Nearly 500 million people worldwide will develop severe conditions like heart disease and diabetes by 2030 if they don’t increase their physical activity, according to a new study conducted by the World Health Organization.
Lack of movement costs the world $27 billion a year, researchers discovered, which would be $300 billion in total by 2030.
And more than 20% of the costs thus far were spent on treatment and management of noncommunicable diseases (NCDs), chronic conditions that occur as a result of genetic, environmental and behavioral factors.
NCDs like diabetes and heart conditions are greatly impacted by physical activity, the organization notes.
Yet, only 30% of over 170 countries analyzed have national physical activity guidelines for all age groups, according to WHO’s global status report on physical activity.
And just a little over 40% of those countries have road design standards that optimize safety for walking and riding bikes.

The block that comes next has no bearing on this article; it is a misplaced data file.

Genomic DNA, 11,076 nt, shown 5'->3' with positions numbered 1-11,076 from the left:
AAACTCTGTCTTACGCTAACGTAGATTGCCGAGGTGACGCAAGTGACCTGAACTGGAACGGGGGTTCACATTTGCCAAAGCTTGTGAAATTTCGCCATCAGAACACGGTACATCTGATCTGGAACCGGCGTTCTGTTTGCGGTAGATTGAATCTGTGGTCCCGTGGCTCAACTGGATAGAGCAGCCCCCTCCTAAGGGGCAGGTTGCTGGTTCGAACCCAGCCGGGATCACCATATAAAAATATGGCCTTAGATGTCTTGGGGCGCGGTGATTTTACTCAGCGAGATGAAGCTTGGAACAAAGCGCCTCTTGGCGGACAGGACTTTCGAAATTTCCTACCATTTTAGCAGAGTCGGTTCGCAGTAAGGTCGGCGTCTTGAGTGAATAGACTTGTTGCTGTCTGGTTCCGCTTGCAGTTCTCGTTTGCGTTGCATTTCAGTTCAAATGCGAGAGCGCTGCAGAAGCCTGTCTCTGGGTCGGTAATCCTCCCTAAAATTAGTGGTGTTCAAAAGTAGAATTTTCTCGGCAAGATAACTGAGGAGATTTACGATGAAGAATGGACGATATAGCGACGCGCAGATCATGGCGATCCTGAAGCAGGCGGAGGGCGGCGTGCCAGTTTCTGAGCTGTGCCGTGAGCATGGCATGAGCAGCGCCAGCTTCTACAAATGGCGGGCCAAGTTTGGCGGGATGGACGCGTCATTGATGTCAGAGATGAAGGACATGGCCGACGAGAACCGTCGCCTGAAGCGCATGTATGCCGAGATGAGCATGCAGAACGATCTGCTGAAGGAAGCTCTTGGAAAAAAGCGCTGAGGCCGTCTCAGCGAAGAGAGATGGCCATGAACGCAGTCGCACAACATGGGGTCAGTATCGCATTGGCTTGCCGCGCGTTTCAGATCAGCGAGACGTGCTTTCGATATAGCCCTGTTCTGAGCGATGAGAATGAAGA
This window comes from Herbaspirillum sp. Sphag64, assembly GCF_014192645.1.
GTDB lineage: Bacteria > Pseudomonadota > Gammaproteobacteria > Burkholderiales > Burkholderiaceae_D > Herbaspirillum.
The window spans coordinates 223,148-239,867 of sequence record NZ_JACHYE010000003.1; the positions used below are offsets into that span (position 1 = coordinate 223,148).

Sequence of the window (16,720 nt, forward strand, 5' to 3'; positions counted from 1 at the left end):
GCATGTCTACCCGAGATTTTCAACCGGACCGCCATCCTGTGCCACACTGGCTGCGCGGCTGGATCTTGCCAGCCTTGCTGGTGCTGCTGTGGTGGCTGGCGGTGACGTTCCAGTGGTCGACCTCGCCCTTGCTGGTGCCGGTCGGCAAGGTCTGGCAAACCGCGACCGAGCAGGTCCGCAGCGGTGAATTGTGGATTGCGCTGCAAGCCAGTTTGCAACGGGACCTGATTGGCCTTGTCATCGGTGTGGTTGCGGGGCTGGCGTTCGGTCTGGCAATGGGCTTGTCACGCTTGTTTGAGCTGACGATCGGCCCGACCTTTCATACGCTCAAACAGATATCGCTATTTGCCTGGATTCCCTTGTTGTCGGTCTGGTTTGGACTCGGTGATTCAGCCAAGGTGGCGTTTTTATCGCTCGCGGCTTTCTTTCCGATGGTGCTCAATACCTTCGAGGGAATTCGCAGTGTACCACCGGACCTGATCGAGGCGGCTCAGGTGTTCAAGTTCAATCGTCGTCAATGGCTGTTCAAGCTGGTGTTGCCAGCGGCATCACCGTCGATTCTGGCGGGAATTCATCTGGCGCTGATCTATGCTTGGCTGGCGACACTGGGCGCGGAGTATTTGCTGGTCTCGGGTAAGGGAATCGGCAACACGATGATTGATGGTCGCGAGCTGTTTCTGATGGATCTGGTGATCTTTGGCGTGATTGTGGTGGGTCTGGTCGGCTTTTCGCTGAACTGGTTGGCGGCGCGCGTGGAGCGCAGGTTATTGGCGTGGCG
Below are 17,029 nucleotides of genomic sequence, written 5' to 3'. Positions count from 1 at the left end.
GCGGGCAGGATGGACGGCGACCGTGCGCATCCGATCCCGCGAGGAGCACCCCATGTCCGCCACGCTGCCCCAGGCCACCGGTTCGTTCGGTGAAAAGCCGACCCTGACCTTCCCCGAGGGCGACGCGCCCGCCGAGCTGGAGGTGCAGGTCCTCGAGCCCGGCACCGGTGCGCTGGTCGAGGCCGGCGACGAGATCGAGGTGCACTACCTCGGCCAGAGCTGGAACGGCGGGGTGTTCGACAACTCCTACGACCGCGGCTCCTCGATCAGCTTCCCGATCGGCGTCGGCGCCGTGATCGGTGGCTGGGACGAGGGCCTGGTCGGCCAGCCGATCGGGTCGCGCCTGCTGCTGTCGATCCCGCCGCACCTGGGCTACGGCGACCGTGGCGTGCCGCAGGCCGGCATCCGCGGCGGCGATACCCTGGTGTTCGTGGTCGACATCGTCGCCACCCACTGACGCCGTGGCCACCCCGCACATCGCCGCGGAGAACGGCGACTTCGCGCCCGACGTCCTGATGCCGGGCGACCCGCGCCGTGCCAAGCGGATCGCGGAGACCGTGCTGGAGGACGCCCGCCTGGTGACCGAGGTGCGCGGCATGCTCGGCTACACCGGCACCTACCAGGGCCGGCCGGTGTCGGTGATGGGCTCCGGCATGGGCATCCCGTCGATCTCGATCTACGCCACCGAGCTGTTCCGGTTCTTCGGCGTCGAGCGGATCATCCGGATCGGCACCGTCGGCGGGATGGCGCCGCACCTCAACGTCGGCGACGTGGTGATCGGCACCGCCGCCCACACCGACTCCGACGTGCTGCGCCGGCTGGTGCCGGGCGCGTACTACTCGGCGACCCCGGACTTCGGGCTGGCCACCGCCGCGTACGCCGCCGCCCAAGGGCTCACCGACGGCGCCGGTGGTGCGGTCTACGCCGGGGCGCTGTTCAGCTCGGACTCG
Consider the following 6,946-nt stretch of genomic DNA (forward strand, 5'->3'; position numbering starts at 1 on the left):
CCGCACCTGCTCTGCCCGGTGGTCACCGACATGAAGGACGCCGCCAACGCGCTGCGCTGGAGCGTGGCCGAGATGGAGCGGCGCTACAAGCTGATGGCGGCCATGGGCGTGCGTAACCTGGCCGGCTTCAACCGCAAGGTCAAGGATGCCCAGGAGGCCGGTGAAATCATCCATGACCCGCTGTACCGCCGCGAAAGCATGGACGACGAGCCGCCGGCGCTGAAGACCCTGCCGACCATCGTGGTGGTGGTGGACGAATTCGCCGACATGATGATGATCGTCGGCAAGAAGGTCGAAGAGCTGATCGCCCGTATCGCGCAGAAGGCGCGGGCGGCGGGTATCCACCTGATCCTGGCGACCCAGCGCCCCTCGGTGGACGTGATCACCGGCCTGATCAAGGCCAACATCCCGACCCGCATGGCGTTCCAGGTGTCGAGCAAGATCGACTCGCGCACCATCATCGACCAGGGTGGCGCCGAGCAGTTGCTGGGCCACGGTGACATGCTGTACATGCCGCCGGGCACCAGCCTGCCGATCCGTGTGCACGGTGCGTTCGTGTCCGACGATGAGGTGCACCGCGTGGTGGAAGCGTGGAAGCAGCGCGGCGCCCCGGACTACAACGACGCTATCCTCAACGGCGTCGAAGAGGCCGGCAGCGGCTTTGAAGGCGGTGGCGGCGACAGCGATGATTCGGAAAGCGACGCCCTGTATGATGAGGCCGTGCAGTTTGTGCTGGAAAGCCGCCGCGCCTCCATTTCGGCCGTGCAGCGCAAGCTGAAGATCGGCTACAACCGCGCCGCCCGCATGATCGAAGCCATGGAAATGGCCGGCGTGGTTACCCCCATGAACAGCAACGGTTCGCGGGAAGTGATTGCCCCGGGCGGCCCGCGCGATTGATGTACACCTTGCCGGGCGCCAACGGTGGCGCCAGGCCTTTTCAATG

“We need more countries to scale up implementation of policies to support people to be more active through walking, cycling, sport, and other physical activity,” said Tedros Adhanom Ghebreyesus, Director-General at WHO, in the organization’s press release.
Thankfully, there are simple and safe ways to incorporate physical activity — or increase the amount of what you’re already doing — into your already busy lives.
5 everyday activities that can help reduce the risk of heart disease, diabetes
Here are five light- to moderate-intensity activities that WHO recommends:
Walking up your stairs
Domestic chores like cleaning up at home
Mowing your lawn
Reducing how often you’re sitting and not moving your body
As a standard, WHO recommends that adults ages 18 to 64 complete a minimum of two hours and 30 minutes to five hours of moderate-intensity physical activity per week – including mowing your lawn and dancing.
And those within the same age group should complete at least an hour and 15 minutes to two hours and 30 minutes of vigorous physical activity a week, like running and more strenuous forms of exercise like playing sports.
“Doing some physical activity is better than doing none,” WHO included in its guidelines for physical activity and sedentary behavior.
“Adults should start by doing small amounts of physical activity, and gradually increase the frequency, intensity and duration over time.”